ABSTRACT: Microspore-derived embryo (MDE) cultures are used as a model system to study plant cell totipotency and as an in vitro system to study embryo development. We characterized and compared the transcriptome and proteome of rapeseed (Brassica napus) MDEs from the few-celled stage to the globular/heart stage using two MDE culture systems: conventional cultures in which MDEs initially develop as unorganized clusters that usually lack a suspensor, and a novel suspensor-bearing embryo culture system in which the embryo proper originates from the distal cell of a suspensor-like structure and undergoes the same ordered cell divisions as the zygotic embryo. Improved histodifferentiation of suspensor-bearing MDEs suggests a new role for the suspensor in driving embryo cell identity and patterning. An MDE culture cDNA array and two-dimensional gel electrophoresis and protein sequencing were used to compile global and specific expression profiles for the two types of MDE cultures. Analysis of the identities of 220 candidate embryo markers, as well as the identities of 32 sequenced embryo up-regulated protein spots, indicate general roles for protein synthesis, glycolysis, and ascorbate metabolism in the establishment of MDE development. A collection of 135 robust markers for the transition to MDE development was identified, a number of which may be coregulated at the gene and protein expression level. Comparison of the expression profiles of preglobular-stage conventional MDEs and suspensor-bearing MDEs identified genes whose differential expression may reflect improved histodifferentiation of suspensor-bearing embryos. This collection of early embryo-expressed genes and proteins serves as a starting point for future marker development and gene function studies aimed at understanding the molecular regulation of cell totipotency and early embryo development in plants.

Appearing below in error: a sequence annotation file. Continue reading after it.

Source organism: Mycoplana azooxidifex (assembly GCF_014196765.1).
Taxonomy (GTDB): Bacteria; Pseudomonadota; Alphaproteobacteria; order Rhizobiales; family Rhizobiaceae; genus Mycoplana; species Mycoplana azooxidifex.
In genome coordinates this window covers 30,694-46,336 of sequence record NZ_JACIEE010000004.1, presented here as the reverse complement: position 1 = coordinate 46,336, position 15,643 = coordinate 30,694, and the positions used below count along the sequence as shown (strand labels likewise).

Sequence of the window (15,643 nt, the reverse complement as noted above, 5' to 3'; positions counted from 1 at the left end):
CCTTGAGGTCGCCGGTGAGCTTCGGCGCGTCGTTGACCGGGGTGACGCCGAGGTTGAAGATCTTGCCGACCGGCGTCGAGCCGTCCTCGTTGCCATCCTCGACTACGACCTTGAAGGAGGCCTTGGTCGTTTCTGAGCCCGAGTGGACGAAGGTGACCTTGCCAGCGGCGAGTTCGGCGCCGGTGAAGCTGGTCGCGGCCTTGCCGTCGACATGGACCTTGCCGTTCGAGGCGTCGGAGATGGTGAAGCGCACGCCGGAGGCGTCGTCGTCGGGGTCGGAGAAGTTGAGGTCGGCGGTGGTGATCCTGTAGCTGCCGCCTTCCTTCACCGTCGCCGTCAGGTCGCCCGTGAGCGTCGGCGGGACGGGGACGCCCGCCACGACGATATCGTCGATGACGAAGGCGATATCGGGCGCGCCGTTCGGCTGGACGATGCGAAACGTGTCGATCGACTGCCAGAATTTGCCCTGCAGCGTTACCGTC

Plant physiology 06/2007; 144(1):155-72. · 6.53 Impact Factor